Safety Leader

Health Risk Behaviors Among Construction Workers

Two construction workers working together.

New research from the National Institute for Occupational Safety and Health (NIOSH) suggests that several different behaviors that contribute to higher health and safety risks for workers are more prevalent among construction workers than among workers in other industries.

The study, “Health Risk Behavior Profile of Construction Workers, 32 states, 2013-2016,” appeared in the May 12, 2020 issue of the Journal of Occupational and Environmental Medicine.

According to NIOSH, construction workers are in physically demanding jobs and are exposed to many chemical and physical workplace hazards. Falls remain the leading cause of work-related deaths in construction; they account for about one-third of the total fatalities in the industry.

NIOSH uncovered previous studies suggesting that construction workers who exhibit certain health risk behaviors may be more likely to experience work-related injuries, such as falls. The recent study was an opportunity for the researchers to explore how common certain health risk behaviors are among construction workers.

The researchers identified five health risk behaviors that are more common among construction workers compared to workers in other industries. They are smoking, using smokeless tobacco, binge drinking, no leisure-time physical activity and not always wearing seatbelts.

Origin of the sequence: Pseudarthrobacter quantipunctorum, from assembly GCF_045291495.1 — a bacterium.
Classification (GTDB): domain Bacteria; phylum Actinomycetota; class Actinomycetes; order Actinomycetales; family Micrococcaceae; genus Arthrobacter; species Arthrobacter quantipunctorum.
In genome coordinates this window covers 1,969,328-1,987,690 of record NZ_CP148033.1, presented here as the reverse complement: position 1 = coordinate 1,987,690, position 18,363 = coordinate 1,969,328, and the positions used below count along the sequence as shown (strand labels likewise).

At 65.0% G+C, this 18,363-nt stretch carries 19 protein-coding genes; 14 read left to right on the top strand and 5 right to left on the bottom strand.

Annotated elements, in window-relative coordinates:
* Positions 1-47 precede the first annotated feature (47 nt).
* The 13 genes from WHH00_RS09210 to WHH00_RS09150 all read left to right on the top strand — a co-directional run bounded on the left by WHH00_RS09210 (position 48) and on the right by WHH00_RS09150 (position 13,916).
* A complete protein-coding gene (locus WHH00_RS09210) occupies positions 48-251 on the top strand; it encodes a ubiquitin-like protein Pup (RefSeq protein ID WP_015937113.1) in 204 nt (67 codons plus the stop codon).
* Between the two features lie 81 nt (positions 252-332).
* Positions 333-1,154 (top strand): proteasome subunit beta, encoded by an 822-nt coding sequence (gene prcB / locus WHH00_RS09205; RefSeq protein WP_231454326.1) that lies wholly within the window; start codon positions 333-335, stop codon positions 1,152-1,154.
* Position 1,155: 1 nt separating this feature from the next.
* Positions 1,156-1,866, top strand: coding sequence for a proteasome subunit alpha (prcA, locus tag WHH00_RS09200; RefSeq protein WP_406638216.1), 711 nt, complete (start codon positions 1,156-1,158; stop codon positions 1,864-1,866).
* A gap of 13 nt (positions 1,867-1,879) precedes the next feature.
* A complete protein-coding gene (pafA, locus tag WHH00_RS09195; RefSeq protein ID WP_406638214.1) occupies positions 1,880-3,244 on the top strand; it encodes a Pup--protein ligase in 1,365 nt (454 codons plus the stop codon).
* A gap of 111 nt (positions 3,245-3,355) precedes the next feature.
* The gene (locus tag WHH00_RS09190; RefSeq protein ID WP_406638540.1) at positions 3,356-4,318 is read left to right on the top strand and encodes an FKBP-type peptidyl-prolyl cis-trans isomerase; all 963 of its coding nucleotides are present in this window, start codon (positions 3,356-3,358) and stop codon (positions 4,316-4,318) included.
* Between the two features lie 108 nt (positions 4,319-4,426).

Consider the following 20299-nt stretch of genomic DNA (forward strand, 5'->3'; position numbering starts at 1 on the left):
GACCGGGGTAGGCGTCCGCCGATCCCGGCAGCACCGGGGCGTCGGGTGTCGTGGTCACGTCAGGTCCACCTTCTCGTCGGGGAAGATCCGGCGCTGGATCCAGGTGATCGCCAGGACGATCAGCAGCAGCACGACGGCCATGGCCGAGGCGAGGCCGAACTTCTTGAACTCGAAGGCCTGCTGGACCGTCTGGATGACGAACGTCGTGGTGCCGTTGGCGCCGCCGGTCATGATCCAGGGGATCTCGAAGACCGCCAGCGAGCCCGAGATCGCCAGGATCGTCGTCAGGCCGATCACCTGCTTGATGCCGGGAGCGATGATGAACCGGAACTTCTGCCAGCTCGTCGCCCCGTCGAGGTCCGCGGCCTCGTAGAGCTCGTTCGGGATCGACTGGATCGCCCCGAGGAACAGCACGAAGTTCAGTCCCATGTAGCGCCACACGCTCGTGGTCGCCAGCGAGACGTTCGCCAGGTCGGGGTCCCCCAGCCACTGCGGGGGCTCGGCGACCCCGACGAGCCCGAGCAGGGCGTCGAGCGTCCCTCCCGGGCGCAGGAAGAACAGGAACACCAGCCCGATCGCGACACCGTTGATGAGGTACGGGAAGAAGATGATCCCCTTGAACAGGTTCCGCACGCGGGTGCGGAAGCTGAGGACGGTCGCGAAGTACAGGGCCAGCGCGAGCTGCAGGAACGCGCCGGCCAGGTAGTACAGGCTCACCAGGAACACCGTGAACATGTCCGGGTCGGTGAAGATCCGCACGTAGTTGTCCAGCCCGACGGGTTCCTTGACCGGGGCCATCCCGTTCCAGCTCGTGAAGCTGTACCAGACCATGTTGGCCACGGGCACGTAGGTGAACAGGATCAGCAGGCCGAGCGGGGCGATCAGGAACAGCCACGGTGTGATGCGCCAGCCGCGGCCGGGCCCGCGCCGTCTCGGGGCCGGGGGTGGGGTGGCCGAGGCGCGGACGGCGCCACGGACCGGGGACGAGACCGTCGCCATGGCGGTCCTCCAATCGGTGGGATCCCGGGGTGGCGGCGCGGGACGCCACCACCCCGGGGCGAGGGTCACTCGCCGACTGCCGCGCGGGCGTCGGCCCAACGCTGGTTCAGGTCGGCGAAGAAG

For example, electrical power-line installers and repairers have a significantly elevated prevalence for binge drinking.

Interesting, the study also found that another health risk behavior, getting less than seven hours of sleep a night was significantly less prevalent among construction workers compared to workers in other industries.

The study also found that construction managers often didn’t model healthy behaviors themselves. For example, according to NIOSH, “Construction managers had an elevated prevalence for smoking, smokeless tobacco use, binge drinking, and not always using a seatbelt.”

NIOSH concluded that one-way construction firms could help their workers become healthier and safer would be to encourage behavior changes among construction managers, suggesting that this “could have positive effects on the safety and health culture in the construction industry.”

In addition, NIOSH suggested that workers could benefit from “targeted interventions and health programs specific to their particular occupation to reduce these behaviors, particularly since they are also potentially exposed to workplace-specific hazards.

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